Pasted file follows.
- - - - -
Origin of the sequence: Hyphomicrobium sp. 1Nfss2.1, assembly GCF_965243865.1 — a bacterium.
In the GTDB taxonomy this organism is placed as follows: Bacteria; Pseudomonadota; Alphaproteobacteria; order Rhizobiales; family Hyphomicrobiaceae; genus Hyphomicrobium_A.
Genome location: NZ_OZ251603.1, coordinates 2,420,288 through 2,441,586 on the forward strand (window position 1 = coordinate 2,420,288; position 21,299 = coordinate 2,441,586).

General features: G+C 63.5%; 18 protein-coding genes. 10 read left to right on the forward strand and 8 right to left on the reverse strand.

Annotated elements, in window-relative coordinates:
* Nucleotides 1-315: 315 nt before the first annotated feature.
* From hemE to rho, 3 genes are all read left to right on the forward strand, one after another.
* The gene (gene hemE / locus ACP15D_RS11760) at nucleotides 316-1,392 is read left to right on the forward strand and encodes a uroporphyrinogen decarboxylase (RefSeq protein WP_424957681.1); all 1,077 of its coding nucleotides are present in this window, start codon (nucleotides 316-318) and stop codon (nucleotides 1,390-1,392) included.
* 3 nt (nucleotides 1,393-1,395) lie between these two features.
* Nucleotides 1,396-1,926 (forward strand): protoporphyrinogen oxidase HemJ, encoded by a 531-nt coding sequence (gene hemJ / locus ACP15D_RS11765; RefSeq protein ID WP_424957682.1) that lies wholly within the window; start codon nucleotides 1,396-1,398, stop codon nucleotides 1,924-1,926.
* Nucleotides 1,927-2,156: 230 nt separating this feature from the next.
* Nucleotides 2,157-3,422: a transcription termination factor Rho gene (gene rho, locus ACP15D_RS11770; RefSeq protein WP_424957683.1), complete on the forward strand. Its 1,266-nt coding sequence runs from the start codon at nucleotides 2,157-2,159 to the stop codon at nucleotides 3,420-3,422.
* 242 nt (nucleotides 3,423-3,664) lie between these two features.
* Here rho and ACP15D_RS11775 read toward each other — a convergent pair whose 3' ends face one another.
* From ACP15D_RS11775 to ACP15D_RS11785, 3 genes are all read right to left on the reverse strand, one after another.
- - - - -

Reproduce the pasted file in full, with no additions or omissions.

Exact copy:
Origin of the sequence: Hyphomicrobium sp. 1Nfss2.1, assembly GCF_965243865.1 — a bacterium.
In the GTDB taxonomy this organism is placed as follows: Bacteria; Pseudomonadota; Alphaproteobacteria; order Rhizobiales; family Hyphomicrobiaceae; genus Hyphomicrobium_A.
Genome location: NZ_OZ251603.1, coordinates 2,420,288 through 2,441,586 on the forward strand (window position 1 = coordinate 2,420,288; position 21,299 = coordinate 2,441,586).

General features: G+C 63.5%; 18 protein-coding genes. 10 read left to right on the forward strand and 8 right to left on the reverse strand.

Annotated elements, in window-relative coordinates:
* Nucleotides 1-315: 315 nt before the first annotated feature.
* From hemE to rho, 3 genes are all read left to right on the forward strand, one after another.
* The gene (gene hemE / locus ACP15D_RS11760) at nucleotides 316-1,392 is read left to right on the forward strand and encodes a uroporphyrinogen decarboxylase (RefSeq protein WP_424957681.1); all 1,077 of its coding nucleotides are present in this window, start codon (nucleotides 316-318) and stop codon (nucleotides 1,390-1,392) included.
* 3 nt (nucleotides 1,393-1,395) lie between these two features.
* Nucleotides 1,396-1,926 (forward strand): protoporphyrinogen oxidase HemJ, encoded by a 531-nt coding sequence (gene hemJ / locus ACP15D_RS11765; RefSeq protein ID WP_424957682.1) that lies wholly within the window; start codon nucleotides 1,396-1,398, stop codon nucleotides 1,924-1,926.
* Nucleotides 1,927-2,156: 230 nt separating this feature from the next.
* Nucleotides 2,157-3,422: a transcription termination factor Rho gene (gene rho, locus ACP15D_RS11770; RefSeq protein WP_424957683.1), complete on the forward strand. Its 1,266-nt coding sequence runs from the start codon at nucleotides 2,157-2,159 to the stop codon at nucleotides 3,420-3,422.
* 242 nt (nucleotides 3,423-3,664) lie between these two features.
* Here rho and ACP15D_RS11775 read toward each other — a convergent pair whose 3' ends face one another.
* From ACP15D_RS11775 to ACP15D_RS11785, 3 genes are all read right to left on the reverse strand, one after another.